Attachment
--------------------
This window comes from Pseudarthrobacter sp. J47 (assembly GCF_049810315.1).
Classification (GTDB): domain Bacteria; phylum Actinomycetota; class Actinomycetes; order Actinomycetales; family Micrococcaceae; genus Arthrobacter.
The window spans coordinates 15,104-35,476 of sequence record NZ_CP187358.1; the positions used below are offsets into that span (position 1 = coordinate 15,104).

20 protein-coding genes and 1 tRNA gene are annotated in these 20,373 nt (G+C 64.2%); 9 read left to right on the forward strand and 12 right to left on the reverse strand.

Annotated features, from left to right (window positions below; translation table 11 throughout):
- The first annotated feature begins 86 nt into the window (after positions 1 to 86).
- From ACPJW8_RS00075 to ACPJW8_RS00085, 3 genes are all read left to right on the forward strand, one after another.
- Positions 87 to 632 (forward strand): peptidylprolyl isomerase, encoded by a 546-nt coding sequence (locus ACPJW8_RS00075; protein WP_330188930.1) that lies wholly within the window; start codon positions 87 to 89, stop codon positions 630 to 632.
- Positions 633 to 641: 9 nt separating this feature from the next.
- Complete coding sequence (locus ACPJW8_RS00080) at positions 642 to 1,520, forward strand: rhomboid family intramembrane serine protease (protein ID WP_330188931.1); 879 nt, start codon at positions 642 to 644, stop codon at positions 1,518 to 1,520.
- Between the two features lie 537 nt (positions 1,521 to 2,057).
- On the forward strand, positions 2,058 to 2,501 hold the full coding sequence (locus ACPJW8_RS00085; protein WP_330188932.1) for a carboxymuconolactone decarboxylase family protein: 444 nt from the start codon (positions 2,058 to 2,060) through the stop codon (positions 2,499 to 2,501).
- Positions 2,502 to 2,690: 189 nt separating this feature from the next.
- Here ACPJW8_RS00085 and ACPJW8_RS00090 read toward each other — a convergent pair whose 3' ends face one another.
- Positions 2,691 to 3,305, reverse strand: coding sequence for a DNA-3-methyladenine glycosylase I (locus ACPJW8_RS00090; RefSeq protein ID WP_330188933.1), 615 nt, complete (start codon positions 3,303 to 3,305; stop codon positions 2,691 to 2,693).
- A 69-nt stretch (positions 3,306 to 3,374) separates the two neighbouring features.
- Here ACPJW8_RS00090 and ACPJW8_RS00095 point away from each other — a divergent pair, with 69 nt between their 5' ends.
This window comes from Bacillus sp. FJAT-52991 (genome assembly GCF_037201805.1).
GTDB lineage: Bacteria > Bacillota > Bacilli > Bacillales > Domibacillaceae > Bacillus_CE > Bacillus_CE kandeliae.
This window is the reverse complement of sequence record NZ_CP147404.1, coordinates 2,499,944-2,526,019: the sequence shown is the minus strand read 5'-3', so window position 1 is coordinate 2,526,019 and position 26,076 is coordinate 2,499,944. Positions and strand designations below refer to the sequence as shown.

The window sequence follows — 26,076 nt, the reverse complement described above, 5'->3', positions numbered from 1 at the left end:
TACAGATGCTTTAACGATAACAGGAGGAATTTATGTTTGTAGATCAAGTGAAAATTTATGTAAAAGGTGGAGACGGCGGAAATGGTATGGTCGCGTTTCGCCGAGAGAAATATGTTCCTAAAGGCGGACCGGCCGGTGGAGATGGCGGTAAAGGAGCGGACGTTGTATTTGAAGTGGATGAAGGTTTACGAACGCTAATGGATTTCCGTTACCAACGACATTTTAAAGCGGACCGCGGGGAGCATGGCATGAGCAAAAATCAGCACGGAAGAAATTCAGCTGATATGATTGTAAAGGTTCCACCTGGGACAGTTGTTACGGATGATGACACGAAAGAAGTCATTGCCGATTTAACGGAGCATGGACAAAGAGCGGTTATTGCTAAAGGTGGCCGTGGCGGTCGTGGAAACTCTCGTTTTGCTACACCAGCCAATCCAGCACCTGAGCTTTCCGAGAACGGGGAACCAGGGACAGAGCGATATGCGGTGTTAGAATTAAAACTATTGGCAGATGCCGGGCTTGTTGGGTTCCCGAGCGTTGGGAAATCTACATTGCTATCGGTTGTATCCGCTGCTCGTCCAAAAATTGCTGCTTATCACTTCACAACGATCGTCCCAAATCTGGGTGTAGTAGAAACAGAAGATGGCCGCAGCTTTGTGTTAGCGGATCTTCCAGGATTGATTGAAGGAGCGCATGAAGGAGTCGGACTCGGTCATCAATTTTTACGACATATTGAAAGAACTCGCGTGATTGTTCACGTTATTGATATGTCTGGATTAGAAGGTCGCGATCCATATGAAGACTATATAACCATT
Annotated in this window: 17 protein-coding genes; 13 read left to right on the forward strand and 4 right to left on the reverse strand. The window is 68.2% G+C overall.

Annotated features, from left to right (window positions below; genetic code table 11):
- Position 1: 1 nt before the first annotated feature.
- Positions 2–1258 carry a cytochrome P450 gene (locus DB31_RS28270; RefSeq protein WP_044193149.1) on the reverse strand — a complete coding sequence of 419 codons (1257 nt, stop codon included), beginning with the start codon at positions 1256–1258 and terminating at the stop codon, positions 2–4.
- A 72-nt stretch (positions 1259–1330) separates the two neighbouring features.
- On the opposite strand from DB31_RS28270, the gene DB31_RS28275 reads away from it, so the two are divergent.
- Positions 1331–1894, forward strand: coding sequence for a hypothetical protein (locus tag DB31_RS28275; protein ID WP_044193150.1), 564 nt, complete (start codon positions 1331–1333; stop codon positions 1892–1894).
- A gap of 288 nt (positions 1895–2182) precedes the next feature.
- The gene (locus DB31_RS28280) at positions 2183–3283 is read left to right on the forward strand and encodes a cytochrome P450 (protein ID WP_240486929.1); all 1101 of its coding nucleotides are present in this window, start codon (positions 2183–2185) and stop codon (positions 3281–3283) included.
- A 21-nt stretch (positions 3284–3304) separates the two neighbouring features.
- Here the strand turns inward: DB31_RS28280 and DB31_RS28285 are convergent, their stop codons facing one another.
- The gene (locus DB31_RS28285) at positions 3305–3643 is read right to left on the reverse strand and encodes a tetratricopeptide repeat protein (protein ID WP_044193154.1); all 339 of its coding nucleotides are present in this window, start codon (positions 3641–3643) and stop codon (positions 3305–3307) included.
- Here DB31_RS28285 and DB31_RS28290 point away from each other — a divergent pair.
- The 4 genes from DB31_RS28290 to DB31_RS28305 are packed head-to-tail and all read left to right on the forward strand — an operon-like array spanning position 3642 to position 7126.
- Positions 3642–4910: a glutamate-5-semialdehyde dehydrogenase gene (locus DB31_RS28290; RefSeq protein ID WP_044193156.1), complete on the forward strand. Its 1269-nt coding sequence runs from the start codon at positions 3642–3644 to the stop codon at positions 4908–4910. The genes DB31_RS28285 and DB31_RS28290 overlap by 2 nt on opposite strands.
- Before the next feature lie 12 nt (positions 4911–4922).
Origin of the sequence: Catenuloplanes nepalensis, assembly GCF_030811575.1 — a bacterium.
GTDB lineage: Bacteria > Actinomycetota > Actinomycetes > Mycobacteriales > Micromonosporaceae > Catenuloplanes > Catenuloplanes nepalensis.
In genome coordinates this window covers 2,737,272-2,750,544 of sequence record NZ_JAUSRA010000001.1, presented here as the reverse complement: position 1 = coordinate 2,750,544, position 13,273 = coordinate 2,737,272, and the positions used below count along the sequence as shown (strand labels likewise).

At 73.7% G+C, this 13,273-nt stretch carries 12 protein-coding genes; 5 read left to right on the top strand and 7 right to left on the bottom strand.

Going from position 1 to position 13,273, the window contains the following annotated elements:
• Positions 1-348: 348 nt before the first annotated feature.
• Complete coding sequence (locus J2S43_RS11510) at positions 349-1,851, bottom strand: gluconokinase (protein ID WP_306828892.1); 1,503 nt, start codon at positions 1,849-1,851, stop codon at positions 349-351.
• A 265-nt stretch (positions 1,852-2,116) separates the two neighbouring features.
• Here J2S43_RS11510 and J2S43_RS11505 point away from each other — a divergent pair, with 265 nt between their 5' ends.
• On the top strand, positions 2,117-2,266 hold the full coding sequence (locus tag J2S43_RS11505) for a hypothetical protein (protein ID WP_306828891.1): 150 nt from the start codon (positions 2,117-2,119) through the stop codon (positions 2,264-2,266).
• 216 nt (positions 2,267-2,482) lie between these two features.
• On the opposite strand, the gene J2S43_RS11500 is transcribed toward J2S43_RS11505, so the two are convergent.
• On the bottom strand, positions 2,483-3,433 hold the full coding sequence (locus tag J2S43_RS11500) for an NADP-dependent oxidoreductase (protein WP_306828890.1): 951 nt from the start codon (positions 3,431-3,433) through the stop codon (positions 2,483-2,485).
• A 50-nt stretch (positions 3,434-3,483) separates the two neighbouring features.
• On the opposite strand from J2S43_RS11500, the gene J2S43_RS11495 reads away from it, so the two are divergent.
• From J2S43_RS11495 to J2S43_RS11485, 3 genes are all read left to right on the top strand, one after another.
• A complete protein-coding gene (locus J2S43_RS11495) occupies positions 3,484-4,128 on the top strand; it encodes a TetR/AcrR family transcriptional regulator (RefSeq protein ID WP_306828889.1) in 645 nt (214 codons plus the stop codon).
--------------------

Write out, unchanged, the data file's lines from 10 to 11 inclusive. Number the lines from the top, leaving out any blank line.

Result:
- Complete coding sequence (locus ACPJW8_RS00080) at positions 642 to 1,520, forward strand: rhomboid family intramembrane serine protease (protein ID WP_330188931.1); 879 nt, start codon at positions 642 to 644, stop codon at positions 1,518 to 1,520.
- Between the two features lie 537 nt (positions 1,521 to 2,057).